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Coronil and Arsenicum Album: Curious Controversy over Traditional Medicines in Treating Covid-19

Representative image.

Representative image.

Experts say claiming that a drug is going to keep you safe from the pandemic can get people to just consume that medicine and throw caution to the wind.

Sneha Mordani
  • CNN-News18
  • Last Updated: June 25, 2020, 11:42 PM IST
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"Coronil can cure Covid-19 in 14 days," said Ramdev, founder of Patanjali Ayurved Ltd, stirring up a hornet's nest on Tuesday. The yoga guru launched the product this week in a much-publicised press conference , going to town with his ayurvedic drug, announcing that a patient need not take any other medicine if he takes Coronil. A few hours later, the government of India, with a slight rap on Patanjali's knuckles, sought answers from the ayurveda giant on how a claim of this nature was made without keeping the ministry of Ayush in the know. This reaction from the government, described by many as mild, raises more questions than it gives answers. Here is why.

Speaking to CNN-News18, Shripad Yesso Naik, minister of state for Ayush, claimed that ​Arsenicum Album 30, a homeopathic concoction pushed by his department, will keep Covid-19 at bay. "I assure you, take Arsenicum Album, and Covid will not touch you," he said. While the ministry has sought answers from Patanjali on Coronil, the minister himself did not answer questions on why the Indian Council of Medical Research (ICMR) has not endorsed the claim on Arsenicum Album 30.

"This has been used for the treatment of cholera as well," Naik said. This homeopathic medicine had been recommended by the ministry of Ayush as early as March this year. The result? In many places like Mumbai, this medicine was bought and distributed in large quantities in containment zones.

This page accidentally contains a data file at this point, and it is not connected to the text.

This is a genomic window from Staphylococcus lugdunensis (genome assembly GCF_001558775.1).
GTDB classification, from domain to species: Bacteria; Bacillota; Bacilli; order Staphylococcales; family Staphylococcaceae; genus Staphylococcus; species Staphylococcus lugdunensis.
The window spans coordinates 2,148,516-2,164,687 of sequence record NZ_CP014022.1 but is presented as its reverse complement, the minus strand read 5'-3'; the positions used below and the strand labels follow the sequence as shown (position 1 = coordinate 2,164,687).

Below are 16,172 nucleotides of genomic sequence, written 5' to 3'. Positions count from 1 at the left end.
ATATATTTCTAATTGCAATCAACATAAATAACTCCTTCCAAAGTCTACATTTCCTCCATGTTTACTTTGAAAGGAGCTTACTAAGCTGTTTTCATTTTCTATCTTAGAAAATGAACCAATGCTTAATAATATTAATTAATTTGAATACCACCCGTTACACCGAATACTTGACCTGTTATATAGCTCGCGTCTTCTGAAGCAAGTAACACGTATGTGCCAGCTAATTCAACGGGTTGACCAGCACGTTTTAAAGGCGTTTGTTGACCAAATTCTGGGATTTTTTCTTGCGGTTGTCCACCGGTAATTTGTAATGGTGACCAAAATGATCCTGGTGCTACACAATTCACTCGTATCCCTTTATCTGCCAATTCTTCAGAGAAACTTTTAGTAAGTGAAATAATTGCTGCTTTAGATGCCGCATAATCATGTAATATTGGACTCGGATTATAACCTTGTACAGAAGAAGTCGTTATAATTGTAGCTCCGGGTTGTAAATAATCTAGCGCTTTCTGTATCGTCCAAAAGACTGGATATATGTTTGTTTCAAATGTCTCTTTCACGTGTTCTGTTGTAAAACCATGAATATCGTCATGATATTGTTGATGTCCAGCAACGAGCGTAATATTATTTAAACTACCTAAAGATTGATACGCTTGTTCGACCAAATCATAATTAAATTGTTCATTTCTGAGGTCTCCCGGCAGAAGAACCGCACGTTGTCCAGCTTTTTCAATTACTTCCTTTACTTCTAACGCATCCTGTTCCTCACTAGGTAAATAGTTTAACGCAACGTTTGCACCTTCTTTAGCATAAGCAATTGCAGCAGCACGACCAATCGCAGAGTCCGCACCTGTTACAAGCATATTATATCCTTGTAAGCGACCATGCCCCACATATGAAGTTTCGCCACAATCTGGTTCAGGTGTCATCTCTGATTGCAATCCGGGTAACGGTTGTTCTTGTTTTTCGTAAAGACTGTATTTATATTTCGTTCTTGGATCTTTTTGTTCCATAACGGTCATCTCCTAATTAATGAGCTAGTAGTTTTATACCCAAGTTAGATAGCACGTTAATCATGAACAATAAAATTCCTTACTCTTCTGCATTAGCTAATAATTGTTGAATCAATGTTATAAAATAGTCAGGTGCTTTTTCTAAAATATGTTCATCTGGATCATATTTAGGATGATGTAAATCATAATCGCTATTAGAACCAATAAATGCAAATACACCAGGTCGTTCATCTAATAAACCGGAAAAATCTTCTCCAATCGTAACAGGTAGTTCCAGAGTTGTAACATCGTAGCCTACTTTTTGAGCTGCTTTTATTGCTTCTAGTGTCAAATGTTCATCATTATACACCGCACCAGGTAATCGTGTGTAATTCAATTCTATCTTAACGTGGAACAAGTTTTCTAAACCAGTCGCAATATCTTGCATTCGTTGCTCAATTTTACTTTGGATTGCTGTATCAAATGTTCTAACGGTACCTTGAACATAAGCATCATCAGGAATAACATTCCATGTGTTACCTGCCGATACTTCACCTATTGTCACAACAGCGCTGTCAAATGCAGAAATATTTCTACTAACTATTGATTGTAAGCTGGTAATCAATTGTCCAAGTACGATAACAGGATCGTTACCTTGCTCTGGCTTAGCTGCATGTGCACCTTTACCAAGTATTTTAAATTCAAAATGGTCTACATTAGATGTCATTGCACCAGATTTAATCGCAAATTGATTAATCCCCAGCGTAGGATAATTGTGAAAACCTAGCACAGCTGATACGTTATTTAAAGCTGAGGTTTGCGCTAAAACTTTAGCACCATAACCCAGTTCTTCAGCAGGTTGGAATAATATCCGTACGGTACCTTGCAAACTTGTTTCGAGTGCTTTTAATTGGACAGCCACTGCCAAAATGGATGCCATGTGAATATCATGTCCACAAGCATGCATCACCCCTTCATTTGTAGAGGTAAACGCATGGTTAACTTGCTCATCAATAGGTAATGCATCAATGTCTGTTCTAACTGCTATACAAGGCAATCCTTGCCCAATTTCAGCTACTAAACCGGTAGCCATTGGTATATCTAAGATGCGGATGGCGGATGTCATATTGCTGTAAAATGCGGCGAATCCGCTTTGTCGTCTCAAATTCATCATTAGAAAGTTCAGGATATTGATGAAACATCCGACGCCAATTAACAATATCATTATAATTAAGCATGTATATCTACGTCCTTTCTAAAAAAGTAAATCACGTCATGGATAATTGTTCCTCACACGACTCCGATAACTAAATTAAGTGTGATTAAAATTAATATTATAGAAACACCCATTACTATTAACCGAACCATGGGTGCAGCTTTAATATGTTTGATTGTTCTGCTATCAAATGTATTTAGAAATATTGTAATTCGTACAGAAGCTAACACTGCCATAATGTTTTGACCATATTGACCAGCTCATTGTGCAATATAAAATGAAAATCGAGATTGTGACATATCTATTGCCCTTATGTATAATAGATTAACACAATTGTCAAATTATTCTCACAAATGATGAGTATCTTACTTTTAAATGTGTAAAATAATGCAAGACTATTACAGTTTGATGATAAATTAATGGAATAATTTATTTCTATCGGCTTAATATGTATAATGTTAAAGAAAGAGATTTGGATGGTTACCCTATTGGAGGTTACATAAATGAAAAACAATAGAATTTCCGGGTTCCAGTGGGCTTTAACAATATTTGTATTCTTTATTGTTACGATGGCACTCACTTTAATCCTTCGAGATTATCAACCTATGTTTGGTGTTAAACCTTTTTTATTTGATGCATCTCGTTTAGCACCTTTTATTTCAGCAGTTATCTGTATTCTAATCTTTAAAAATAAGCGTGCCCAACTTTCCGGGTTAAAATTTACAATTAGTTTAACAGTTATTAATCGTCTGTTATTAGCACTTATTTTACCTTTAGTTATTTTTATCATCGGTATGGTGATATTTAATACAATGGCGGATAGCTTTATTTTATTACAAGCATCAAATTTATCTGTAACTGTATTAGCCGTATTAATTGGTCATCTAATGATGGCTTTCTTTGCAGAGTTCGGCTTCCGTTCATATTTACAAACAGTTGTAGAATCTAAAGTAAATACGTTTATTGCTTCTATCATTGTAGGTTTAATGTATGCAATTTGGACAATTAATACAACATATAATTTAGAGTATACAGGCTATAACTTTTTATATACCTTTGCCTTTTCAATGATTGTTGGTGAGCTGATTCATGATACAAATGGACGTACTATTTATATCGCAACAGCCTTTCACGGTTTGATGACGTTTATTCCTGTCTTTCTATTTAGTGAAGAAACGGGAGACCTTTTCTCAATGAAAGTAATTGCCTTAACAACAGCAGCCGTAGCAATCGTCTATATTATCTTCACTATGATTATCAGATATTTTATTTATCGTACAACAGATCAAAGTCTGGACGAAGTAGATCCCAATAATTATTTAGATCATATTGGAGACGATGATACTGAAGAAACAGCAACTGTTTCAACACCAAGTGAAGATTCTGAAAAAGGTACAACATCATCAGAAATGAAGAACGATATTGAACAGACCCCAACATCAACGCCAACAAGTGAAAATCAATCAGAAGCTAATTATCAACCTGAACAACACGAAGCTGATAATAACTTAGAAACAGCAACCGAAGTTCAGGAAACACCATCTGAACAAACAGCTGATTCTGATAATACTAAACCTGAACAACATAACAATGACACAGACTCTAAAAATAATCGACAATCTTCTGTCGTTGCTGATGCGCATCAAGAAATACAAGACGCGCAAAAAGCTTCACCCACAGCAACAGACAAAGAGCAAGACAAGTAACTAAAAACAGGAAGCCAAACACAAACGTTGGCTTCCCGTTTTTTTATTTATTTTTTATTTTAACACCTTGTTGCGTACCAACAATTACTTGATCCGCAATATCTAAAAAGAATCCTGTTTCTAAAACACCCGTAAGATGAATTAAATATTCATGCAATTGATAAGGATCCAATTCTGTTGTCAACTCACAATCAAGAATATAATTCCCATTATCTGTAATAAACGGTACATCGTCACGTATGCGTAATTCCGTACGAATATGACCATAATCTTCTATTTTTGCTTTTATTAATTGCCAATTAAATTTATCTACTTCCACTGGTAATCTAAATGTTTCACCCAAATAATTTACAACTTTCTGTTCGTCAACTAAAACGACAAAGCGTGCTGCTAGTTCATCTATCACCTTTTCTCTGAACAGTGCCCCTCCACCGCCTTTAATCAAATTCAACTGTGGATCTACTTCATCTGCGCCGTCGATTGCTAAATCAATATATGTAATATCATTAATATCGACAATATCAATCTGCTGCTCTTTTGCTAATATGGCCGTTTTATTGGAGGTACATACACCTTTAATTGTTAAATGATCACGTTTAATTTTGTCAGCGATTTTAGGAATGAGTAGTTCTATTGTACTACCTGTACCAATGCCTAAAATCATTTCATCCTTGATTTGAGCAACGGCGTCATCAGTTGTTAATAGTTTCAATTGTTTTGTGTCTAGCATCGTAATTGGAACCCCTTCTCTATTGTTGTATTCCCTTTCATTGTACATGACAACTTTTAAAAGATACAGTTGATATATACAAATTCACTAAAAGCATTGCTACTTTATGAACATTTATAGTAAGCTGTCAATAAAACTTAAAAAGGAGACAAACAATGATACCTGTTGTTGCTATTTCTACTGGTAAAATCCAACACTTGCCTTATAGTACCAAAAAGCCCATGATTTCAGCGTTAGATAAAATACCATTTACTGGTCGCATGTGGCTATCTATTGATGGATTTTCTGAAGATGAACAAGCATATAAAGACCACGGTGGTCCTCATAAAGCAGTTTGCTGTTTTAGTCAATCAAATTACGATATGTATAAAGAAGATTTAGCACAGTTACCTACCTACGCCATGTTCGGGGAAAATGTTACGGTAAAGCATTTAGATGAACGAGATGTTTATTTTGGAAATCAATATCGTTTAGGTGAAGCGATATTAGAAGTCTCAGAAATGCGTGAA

So far there has been no evidence that this medicine, given for a broad spectrum of respiratory illnesses, is truly beneficial. Dr Anant Bhan, researcher in bioethics and global health, and member of the Jan Swasthya Abhiyan, says this reflects poorly on the Ayush ministry. "This can be misleading. This medicine has got little scientific data to back it and to then claim that it has benefits to cure Covid-19 can give a false sense of assurance," Bhan said. The fact that the ICMR is not talking about this drug indicates a disconnect between the health ministry and the Ayush ministry.

"They need to improve the interdepartmental coordination and regulation," said Amulya Nidhi, of the Jan Swasthya Abhiyan.

However, the ministry of Ayush, in collaboration with the Council of Scientific & Industrial Research (CSIR), has started clinical trials for testing formulations of four ayurvedic herbs in fighting the novel coronavirus. The medicines are ashwagandha, guduchi, yashtimadhu, peepli, and another formulated drug, Ayush 64.

While the results of all of these are awaited, the push for ayurvedic medicines to boost immunity has come from Prime Minister Narendra Modi himself. In fact, a task force was set up for scientific validation of ayurveda for treatment of Covid-19.

Experts say claiming that a drug is going to keep you safe from the pandemic can get people to just consume that medicine and throw caution to the wind. The Ayush ministry and ministry of health and family welfare should clarify the difference between immunity booster and Covid-19 treatment drugs, they say. Right now, the advice for Arsenicum Album says this is for patients with mild symptoms of Covid-19. "Ars Alb 30 or Camphor 1m. These both preventive medicines for Covid ( 4 pills, three times, three days)", was a message that did the rounds in posh Mumbai high-rise apartments for days in the month of May.

The claims by Ramdev are also similar. Here, the Uttarakhand government has also stepped in. "As per Patanjali's application, we issued them a licence. They didn't mention coronavirus, we only approved the licence for immunity booster, cough and fever. We'll issue them a notice asking how they got permission to make the kit," said YS Rawat, licence officer, Uttarakhand ayurveda department. The Ayush ministry has said that advertising will have to stop till the time the claims of Patanjali Ayurved are verified. The company also faces charges under the Drugs and Magic Remedies Act.

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